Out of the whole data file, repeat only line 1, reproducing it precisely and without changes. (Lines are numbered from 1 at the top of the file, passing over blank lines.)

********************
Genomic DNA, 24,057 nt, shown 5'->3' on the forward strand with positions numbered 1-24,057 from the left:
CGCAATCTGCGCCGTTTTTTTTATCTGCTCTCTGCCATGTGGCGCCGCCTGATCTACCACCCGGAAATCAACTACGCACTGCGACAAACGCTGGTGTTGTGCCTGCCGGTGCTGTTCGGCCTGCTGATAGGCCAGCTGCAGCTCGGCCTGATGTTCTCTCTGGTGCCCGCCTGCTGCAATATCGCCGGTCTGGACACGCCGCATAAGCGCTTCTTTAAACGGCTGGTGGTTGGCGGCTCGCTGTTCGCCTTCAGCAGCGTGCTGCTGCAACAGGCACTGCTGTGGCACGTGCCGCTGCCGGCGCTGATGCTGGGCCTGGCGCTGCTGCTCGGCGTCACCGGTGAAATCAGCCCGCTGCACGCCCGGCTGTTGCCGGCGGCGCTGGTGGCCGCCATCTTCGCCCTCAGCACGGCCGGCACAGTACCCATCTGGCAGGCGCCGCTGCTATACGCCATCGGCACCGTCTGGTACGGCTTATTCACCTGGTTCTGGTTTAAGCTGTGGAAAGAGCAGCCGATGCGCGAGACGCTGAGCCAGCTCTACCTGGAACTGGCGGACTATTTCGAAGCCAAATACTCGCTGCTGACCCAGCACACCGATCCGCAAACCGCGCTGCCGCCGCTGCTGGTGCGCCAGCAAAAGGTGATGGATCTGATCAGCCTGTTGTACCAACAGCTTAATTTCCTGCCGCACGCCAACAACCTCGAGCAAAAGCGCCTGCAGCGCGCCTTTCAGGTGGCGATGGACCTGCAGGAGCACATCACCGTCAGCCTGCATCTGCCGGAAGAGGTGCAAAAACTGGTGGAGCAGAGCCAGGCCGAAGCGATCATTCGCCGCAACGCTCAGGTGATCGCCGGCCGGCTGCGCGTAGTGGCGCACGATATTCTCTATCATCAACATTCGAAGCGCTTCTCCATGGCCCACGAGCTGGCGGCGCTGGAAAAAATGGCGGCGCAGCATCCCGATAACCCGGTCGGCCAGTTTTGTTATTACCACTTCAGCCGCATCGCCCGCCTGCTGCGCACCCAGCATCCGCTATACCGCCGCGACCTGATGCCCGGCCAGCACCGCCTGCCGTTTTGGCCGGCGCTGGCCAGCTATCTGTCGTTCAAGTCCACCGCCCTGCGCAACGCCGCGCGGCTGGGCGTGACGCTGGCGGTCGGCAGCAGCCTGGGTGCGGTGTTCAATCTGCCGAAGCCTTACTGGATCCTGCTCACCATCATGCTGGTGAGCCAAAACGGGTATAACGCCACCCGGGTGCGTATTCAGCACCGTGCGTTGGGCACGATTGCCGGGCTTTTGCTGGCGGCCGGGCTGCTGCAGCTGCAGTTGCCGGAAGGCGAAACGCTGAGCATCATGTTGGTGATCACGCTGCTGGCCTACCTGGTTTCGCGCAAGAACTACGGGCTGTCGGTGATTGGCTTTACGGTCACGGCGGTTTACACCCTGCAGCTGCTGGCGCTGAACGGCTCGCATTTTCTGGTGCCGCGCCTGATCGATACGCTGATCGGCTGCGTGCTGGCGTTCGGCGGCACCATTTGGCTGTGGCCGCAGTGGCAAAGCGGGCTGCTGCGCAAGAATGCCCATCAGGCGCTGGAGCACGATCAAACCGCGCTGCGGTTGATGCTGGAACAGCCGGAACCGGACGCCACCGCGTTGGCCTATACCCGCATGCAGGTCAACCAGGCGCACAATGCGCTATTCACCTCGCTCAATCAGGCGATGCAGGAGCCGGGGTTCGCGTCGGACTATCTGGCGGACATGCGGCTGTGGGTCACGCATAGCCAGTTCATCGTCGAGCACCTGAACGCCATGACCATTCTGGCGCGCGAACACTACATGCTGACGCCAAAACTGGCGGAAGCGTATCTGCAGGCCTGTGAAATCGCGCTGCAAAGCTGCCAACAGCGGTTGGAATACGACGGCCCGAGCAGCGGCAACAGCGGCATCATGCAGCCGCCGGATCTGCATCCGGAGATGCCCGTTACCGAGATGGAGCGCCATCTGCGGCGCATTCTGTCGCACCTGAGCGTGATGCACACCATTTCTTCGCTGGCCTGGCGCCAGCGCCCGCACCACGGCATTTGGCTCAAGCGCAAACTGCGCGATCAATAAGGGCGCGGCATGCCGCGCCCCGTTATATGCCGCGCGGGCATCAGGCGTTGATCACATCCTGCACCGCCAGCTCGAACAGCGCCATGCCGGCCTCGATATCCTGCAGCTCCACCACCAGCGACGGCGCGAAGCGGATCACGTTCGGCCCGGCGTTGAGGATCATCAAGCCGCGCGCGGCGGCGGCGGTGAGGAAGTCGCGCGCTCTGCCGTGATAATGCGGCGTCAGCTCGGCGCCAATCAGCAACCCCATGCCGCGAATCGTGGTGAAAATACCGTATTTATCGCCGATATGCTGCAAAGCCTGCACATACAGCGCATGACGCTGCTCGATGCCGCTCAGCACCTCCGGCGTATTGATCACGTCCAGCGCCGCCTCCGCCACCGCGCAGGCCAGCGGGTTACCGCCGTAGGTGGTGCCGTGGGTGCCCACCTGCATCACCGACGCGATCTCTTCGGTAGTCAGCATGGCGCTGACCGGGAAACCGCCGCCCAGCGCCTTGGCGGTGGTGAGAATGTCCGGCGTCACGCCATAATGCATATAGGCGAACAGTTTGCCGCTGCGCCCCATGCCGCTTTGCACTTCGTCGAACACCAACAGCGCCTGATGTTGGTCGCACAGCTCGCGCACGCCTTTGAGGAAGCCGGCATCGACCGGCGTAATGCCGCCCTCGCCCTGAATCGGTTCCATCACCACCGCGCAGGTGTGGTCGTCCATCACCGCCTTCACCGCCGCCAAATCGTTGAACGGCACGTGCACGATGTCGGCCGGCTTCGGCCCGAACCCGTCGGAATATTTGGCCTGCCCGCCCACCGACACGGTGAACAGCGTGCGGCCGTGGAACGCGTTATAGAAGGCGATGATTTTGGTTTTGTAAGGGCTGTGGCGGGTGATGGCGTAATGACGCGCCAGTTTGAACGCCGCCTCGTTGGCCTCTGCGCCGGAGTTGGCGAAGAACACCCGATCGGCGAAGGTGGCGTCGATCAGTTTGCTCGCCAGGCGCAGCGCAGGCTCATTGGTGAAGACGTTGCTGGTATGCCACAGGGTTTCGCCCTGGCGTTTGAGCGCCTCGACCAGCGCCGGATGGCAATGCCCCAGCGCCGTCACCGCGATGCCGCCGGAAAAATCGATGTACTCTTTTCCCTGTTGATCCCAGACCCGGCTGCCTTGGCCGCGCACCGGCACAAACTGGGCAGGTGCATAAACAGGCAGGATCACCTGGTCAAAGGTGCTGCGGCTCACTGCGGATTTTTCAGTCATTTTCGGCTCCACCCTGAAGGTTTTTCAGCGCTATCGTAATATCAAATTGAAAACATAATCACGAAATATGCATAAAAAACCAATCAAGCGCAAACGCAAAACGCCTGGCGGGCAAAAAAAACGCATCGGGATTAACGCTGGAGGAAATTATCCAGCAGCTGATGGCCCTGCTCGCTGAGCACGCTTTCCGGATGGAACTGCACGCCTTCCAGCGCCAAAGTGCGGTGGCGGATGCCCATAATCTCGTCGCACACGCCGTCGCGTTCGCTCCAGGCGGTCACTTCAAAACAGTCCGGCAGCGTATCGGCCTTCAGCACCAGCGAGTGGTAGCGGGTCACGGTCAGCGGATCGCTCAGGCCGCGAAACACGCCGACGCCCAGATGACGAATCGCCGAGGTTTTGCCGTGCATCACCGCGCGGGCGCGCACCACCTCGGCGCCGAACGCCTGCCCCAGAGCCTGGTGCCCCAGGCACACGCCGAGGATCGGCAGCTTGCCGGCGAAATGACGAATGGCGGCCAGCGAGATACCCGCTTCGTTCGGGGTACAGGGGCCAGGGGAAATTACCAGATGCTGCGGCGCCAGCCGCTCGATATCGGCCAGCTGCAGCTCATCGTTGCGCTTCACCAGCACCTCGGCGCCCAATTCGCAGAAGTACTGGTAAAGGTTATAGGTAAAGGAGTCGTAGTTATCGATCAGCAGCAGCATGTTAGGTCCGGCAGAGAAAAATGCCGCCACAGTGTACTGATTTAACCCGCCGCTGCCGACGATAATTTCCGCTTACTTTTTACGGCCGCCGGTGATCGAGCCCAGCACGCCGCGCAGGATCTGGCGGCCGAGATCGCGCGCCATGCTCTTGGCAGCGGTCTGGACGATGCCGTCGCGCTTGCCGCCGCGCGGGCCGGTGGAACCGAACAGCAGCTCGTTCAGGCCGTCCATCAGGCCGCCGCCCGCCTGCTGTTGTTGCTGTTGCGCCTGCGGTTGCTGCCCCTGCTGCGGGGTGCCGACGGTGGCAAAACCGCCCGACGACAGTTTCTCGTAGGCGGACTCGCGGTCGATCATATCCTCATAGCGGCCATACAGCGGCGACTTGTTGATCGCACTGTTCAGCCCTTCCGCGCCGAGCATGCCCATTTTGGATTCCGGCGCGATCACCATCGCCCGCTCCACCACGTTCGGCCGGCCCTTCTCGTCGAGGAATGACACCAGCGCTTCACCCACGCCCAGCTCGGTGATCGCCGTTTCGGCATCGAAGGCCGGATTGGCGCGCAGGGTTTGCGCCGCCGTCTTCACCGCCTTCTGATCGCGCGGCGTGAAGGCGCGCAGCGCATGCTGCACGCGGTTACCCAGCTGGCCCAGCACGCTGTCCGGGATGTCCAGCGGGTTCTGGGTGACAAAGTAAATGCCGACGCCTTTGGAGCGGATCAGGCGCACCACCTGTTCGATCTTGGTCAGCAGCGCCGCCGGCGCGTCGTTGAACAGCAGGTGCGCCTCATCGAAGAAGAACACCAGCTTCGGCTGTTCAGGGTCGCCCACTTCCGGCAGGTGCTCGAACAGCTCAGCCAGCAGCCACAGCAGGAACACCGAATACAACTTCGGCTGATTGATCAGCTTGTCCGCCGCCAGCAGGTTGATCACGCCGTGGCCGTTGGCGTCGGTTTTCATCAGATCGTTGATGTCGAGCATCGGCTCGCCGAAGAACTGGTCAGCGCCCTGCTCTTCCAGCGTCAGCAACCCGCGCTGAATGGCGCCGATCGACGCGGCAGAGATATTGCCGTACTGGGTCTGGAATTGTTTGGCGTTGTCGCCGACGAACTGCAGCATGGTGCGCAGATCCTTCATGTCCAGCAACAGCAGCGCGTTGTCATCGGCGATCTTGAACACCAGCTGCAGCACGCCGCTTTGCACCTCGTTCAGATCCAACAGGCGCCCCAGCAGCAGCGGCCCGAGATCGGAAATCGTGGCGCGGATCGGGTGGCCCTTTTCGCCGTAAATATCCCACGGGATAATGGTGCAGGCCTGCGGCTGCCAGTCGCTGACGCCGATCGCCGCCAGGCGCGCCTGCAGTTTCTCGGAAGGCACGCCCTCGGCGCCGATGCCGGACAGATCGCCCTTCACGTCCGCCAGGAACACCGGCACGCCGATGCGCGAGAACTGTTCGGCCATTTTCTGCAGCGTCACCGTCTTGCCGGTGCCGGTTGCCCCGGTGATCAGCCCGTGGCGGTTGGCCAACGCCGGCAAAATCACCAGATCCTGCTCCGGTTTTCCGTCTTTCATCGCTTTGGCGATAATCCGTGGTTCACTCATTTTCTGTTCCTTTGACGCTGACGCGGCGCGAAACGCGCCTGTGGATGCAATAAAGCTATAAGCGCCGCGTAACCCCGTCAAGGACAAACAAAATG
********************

Genomic DNA, 24,057 nt, shown 5'->3' on the forward strand with positions numbered 1-24,057 from the left: